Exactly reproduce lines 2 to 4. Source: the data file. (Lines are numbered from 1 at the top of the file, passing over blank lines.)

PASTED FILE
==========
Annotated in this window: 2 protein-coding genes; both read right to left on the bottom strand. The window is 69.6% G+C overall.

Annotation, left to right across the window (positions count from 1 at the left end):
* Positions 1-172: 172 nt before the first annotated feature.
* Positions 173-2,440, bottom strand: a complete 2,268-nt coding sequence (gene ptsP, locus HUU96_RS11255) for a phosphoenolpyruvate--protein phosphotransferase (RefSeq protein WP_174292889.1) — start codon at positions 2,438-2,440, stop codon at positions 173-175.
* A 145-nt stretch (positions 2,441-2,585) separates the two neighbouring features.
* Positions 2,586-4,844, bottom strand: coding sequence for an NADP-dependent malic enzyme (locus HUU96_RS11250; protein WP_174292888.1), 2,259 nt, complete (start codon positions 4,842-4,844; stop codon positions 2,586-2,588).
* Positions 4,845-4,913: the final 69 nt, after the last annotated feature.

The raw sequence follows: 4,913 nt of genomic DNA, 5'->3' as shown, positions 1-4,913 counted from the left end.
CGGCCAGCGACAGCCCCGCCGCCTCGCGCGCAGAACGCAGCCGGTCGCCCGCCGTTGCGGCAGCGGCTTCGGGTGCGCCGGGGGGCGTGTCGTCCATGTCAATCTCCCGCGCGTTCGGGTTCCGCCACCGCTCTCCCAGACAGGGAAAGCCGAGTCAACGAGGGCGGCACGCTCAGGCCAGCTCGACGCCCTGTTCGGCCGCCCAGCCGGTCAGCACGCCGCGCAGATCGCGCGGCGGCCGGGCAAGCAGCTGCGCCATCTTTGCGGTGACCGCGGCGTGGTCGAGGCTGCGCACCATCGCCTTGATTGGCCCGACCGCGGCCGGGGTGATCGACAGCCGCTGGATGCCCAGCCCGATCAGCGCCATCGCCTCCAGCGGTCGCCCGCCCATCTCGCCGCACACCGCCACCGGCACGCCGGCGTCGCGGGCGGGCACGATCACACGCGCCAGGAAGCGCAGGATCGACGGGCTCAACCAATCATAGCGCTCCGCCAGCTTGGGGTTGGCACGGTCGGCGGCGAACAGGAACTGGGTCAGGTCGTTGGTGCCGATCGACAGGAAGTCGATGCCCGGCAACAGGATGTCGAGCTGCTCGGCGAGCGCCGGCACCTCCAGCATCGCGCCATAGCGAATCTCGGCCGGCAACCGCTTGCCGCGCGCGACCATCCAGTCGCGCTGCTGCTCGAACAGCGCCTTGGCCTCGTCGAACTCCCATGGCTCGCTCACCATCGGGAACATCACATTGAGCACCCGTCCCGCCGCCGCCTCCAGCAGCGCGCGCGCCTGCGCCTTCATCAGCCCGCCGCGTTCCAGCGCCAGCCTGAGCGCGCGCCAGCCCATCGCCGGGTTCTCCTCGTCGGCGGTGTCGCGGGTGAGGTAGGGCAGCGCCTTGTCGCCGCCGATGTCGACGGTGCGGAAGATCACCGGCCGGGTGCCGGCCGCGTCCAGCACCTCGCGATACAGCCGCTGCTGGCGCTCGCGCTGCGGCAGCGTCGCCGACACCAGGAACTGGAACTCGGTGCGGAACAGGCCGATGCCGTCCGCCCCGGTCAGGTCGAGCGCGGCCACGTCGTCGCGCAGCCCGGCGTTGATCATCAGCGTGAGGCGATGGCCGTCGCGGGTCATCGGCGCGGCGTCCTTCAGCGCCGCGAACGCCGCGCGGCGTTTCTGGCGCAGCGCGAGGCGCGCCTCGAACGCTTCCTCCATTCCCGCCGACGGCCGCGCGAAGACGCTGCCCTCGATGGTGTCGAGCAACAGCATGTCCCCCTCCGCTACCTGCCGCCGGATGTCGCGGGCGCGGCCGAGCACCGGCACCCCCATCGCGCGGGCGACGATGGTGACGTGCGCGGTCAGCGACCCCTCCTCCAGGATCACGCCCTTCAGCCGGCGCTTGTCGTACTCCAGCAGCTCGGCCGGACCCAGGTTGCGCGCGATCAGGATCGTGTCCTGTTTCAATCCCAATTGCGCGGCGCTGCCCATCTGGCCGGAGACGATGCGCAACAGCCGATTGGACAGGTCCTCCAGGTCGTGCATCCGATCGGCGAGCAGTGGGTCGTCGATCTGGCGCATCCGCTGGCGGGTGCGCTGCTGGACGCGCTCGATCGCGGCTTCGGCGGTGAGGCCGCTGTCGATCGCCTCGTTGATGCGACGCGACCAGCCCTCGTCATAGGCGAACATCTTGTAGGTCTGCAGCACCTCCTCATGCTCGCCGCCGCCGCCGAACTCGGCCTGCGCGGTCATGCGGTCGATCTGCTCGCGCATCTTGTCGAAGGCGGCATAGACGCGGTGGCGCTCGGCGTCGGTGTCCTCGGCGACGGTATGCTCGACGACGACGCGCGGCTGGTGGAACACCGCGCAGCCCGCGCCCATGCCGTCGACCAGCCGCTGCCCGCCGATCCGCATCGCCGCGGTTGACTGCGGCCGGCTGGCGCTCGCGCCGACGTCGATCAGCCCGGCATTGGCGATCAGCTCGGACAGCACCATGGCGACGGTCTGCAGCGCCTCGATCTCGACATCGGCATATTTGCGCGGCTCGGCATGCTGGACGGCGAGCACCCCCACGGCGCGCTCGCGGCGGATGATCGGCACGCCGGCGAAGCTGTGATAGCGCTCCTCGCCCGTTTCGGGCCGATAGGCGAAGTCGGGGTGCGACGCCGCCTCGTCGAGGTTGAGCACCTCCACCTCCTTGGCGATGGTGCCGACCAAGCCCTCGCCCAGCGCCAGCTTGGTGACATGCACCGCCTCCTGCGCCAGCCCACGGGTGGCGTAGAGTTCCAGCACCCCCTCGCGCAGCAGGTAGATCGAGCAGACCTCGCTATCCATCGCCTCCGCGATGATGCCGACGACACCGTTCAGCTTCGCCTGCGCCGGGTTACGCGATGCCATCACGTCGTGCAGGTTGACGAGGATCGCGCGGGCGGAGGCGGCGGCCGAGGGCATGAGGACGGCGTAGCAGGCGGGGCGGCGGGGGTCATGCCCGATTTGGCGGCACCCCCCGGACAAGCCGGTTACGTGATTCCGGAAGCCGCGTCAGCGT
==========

Annotation, left to right across the window (positions count from 1 at the left end):
* Positions 1-172: 172 nt before the first annotated feature.
* Positions 173-2,440, bottom strand: a complete 2,268-nt coding sequence (gene ptsP, locus HUU96_RS11255) for a phosphoenolpyruvate--protein phosphotransferase (RefSeq protein WP_174292889.1) — start codon at positions 2,438-2,440, stop codon at positions 173-175.